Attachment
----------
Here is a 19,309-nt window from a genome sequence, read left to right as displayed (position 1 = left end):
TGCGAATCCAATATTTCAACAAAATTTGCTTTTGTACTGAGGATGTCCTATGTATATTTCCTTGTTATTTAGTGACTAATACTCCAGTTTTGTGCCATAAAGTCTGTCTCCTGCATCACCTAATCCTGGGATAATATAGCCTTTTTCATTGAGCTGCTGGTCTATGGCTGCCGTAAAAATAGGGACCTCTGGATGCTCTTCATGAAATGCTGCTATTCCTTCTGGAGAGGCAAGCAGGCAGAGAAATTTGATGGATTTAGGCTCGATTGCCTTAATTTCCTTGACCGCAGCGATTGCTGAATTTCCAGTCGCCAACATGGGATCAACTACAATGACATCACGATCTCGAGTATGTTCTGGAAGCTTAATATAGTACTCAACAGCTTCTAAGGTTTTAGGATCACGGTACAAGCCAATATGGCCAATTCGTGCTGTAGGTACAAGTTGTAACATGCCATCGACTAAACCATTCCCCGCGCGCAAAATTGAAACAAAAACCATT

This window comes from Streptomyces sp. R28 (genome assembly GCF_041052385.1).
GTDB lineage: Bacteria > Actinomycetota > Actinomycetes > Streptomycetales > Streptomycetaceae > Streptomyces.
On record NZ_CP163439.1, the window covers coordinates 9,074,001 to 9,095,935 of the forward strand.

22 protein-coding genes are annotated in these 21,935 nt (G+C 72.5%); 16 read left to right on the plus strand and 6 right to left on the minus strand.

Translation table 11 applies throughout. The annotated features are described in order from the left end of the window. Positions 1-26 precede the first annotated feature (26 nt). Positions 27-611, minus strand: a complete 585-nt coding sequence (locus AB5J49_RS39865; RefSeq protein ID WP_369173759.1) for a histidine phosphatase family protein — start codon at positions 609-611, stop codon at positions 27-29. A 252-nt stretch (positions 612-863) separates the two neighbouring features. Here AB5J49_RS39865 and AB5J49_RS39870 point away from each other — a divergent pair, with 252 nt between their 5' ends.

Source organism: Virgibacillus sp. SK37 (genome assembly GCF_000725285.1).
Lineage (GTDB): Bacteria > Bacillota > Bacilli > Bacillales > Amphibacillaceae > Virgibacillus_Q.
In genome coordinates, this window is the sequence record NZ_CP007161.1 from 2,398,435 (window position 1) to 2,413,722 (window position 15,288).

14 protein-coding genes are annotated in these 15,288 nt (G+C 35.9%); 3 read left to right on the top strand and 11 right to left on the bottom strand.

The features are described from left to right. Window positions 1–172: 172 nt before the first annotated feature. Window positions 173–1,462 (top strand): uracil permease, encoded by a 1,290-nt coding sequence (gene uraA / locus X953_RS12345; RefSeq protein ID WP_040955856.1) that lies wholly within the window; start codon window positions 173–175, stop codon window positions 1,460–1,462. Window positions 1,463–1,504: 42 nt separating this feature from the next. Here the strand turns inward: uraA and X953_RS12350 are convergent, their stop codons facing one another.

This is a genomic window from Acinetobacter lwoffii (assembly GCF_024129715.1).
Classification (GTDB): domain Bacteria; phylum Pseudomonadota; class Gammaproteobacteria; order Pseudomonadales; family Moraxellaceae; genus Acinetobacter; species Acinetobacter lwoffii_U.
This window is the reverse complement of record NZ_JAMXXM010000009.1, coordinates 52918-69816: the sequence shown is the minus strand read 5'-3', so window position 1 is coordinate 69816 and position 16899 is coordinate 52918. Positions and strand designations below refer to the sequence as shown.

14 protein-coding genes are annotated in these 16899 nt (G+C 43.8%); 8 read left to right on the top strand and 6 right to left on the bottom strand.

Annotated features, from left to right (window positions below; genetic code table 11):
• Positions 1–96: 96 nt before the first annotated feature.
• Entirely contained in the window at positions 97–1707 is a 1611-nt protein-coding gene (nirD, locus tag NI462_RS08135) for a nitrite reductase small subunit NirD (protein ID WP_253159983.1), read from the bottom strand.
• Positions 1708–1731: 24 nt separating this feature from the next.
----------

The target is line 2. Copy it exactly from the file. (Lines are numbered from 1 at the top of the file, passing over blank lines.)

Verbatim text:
TGCGAATCCAATATTTCAACAAAATTTGCTTTTGTACTGAGGATGTCCTATGTATATTTCCTTGTTATTTAGTGACTAATACTCCAGTTTTGTGCCATAAAGTCTGTCTCCTGCATCACCTAATCCTGGGATAATATAGCCTTTTTCATTGAGCTGCTGGTCTATGGCTGCCGTAAAAATAGGGACCTCTGGATGCTCTTCATGAAATGCTGCTATTCCTTCTGGAGAGGCAAGCAGGCAGAGAAATTTGATGGATTTAGGCTCGATTGCCTTAATTTCCTTGACCGCAGCGATTGCTGAATTTCCAGTCGCCAACATGGGATCAACTACAATGACATCACGATCTCGAGTATGTTCTGGAAGCTTAATATAGTACTCAACAGCTTCTAAGGTTTTAGGATCACGGTACAAGCCAATATGGCCAATTCGTGCTGTAGGTACAAGTTGTAACATGCCATCGACTAAACCATTCCCCGCGCGCAAAATTGAAACAAAAACCATT